Movie Review 'Urumeen': Can be watched for its novel attempt

Published Dec 11, 2015, 1:37 am IST
Updated Mar 26, 2019, 7:07 pm IST

CAST: Bobby Simha, Kalaiyarasan, Reshmi Menon, Manobala

DIRECTION: Sakthivel Perumalsamy

RATING: 2 & 1/2 Stars

Urumeen is Bobby Simha’s first solo hero attempt and debutant Sakthivel Perumalsamy has given the national award winner a triple role to prove his mettle once again.

The story spans between three generations with a reincarnation touch to it. The film starts in 17th century where Bobby is Rajasimhan, king of a small kingdom and is betrayed by his friend (Kalaiyarasan), which has been captured in Motion Capture Technology ala Kochadaiyaan. This seven minutes fantasy portion is crucial and if one misses it, it is difficult to follow the rest of the film. 

Then the story shifts to the present era where Simha is Selva an engineering graduate who has come to the city from Madurai in search of a job. Selva is kidnapped and tied inside a go-down and he recaptures earlier incidents.  We are shown that all goes well with Selva until one day a mystical book comes to his hand. Every time Selva glimpses it, he is given forewarning of future events through some random calls and numbers. Meanwhile, he gets a job at a call center where he meets Umayaal (Reshmi Menon), his college crush and the inevitable happen –yes they fall for each other.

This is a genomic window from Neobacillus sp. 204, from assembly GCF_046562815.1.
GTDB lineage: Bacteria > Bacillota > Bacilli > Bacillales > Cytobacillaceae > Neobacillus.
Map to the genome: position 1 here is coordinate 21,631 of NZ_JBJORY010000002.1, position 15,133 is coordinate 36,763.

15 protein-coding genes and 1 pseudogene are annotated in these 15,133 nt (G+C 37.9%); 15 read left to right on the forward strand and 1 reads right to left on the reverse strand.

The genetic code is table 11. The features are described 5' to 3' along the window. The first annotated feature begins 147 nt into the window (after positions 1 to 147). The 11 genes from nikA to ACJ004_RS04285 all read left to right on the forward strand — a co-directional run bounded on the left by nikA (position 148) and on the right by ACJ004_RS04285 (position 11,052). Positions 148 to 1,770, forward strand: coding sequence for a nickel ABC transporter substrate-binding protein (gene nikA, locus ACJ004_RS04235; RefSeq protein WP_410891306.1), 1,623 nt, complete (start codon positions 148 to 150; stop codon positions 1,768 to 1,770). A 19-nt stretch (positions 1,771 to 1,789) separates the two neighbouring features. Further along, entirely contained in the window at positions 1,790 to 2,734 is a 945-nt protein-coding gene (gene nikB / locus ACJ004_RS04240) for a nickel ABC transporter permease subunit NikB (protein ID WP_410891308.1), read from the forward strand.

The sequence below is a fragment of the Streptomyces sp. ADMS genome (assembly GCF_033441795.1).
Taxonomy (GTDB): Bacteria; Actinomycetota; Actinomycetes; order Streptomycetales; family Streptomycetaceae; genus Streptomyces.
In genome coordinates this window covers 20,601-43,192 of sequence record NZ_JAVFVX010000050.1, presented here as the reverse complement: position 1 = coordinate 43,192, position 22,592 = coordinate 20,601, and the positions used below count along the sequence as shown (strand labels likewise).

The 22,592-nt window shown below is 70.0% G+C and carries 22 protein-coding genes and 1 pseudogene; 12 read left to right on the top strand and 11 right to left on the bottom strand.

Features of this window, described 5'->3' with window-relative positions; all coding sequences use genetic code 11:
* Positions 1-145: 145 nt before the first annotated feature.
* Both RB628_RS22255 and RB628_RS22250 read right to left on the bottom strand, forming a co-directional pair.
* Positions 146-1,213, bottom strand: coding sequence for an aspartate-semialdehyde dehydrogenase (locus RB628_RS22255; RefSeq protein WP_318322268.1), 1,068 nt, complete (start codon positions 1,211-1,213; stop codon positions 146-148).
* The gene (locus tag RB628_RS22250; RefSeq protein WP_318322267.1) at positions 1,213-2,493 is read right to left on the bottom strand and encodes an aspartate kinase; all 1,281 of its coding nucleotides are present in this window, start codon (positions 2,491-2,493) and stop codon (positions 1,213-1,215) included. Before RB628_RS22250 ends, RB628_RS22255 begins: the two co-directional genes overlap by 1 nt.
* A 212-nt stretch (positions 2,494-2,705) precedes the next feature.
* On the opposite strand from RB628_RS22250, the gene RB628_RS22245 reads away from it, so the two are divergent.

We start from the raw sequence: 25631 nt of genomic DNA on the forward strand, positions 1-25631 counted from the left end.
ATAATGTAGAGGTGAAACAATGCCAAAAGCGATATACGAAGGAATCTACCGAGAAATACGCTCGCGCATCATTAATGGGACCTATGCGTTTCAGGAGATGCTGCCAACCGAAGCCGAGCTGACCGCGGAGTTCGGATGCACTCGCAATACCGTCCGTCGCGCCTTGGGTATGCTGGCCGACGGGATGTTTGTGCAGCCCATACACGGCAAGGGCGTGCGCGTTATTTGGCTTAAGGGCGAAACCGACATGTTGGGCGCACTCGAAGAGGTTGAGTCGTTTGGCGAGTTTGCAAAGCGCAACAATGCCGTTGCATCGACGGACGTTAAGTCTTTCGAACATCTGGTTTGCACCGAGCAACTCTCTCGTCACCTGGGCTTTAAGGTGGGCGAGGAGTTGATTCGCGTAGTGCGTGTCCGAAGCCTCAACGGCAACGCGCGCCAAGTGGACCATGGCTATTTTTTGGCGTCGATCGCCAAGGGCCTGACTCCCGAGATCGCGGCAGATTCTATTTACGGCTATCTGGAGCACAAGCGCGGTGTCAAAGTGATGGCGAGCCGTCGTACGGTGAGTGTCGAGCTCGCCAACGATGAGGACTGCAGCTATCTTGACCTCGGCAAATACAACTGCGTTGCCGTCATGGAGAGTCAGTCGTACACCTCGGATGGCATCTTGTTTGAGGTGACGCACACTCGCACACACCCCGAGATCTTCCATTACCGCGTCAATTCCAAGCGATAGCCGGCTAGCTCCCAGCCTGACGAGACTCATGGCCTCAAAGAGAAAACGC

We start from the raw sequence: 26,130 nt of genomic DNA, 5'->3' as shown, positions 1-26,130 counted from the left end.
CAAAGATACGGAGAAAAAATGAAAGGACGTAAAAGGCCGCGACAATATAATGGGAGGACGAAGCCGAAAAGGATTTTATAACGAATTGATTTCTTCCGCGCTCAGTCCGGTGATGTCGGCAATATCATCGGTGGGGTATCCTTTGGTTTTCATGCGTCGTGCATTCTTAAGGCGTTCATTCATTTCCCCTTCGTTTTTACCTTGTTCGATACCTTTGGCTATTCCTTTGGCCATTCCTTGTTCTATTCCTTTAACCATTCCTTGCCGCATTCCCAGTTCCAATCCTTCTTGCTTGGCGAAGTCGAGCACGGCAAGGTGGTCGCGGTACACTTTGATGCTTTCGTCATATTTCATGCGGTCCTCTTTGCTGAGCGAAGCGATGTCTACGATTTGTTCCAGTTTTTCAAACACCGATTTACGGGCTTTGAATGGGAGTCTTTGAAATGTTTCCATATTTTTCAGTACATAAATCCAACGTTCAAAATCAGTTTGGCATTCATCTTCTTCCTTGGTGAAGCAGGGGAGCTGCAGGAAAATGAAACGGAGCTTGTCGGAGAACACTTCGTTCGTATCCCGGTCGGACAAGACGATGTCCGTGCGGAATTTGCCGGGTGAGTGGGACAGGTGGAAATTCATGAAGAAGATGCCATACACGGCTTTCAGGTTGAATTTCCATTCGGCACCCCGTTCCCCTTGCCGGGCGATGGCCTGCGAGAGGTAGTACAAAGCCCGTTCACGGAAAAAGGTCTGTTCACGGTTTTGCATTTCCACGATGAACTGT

In the meantime, John Christopher (Kalaiyarasan) an ambitious teashop boy turned debt-recovering loan shark along with his brother and a group of friends involve in various nefarious activities. Umayaal approaches John’s company to sort out her financial problem and is troubled by the latter’s brother. A disturbed Umayaal takes Selva’s help. When a gang sets John’s brother on fire, he mistakes it to be the handiwork of Selva and now he is kidnapped.

Cut to past, the plot set in 1939 travels to a tea estate where a rebellious lawyer Chezian (Bobby Simha) and Krishnan Nair (Kalaiyarasan) are thick friends. Krishnan is ambitious and when the British offer him a tea estate in Quilon in exchange of his patriotic friend Chezhiyan, without any hesitation Krishnan accomplishes the task.   Back to the present, it is the final revenge saga.

Bobby Simha looks natural playing different shades of characters and he is able to pull it off with consumable ease. Kalaiyarasan is impressive as a stylish antagonist and he has given a decent performance. Reshmi Menon looks pretty, but hardly has any substantial role. Achu’s background score goes well with the revenge mood of the film. Ravindranath Guru has used three different tones and colors and his visuals elevate the feel of the movie. The movie is racy in the first half, while a trimming would have helped post interval portions. Sakthivel’s plot had all the potential to become a highly engaging thriller, had he concentrated on a taut screenplay. Nevertheless, the film can be watched for its novel attempt.



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